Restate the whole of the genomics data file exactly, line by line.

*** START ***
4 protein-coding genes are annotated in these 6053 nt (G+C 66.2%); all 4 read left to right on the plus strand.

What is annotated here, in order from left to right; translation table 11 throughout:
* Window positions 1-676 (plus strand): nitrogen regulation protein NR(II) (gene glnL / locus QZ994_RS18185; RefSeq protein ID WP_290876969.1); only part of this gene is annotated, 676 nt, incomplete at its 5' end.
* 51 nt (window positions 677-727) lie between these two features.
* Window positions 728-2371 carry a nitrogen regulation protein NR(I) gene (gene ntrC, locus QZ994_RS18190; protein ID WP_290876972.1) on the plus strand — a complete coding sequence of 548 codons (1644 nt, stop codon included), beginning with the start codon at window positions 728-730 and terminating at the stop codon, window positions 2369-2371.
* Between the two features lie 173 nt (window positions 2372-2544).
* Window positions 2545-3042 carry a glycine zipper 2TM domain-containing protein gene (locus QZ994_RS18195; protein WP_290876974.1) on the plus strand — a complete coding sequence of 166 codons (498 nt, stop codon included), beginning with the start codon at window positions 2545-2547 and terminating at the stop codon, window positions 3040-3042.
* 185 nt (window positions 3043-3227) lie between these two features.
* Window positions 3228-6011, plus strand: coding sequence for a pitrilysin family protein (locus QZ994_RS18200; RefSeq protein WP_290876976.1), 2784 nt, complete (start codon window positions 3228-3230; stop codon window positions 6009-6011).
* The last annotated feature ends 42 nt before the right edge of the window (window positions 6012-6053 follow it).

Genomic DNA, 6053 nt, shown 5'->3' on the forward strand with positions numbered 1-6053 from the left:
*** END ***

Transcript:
4 protein-coding genes are annotated in these 6053 nt (G+C 66.2%); all 4 read left to right on the plus strand.

What is annotated here, in order from left to right; translation table 11 throughout:
* Window positions 1-676 (plus strand): nitrogen regulation protein NR(II) (gene glnL / locus QZ994_RS18185; RefSeq protein ID WP_290876969.1); only part of this gene is annotated, 676 nt, incomplete at its 5' end.
* 51 nt (window positions 677-727) lie between these two features.
* Window positions 728-2371 carry a nitrogen regulation protein NR(I) gene (gene ntrC, locus QZ994_RS18190; protein ID WP_290876972.1) on the plus strand — a complete coding sequence of 548 codons (1644 nt, stop codon included), beginning with the start codon at window positions 728-730 and terminating at the stop codon, window positions 2369-2371.
* Between the two features lie 173 nt (window positions 2372-2544).
* Window positions 2545-3042 carry a glycine zipper 2TM domain-containing protein gene (locus QZ994_RS18195; protein WP_290876974.1) on the plus strand — a complete coding sequence of 166 codons (498 nt, stop codon included), beginning with the start codon at window positions 2545-2547 and terminating at the stop codon, window positions 3040-3042.
* 185 nt (window positions 3043-3227) lie between these two features.
* Window positions 3228-6011, plus strand: coding sequence for a pitrilysin family protein (locus QZ994_RS18200; RefSeq protein WP_290876976.1), 2784 nt, complete (start codon window positions 3228-3230; stop codon window positions 6009-6011).
* The last annotated feature ends 42 nt before the right edge of the window (window positions 6012-6053 follow it).

Genomic DNA, 6053 nt, shown 5'->3' on the forward strand with positions numbered 1-6053 from the left: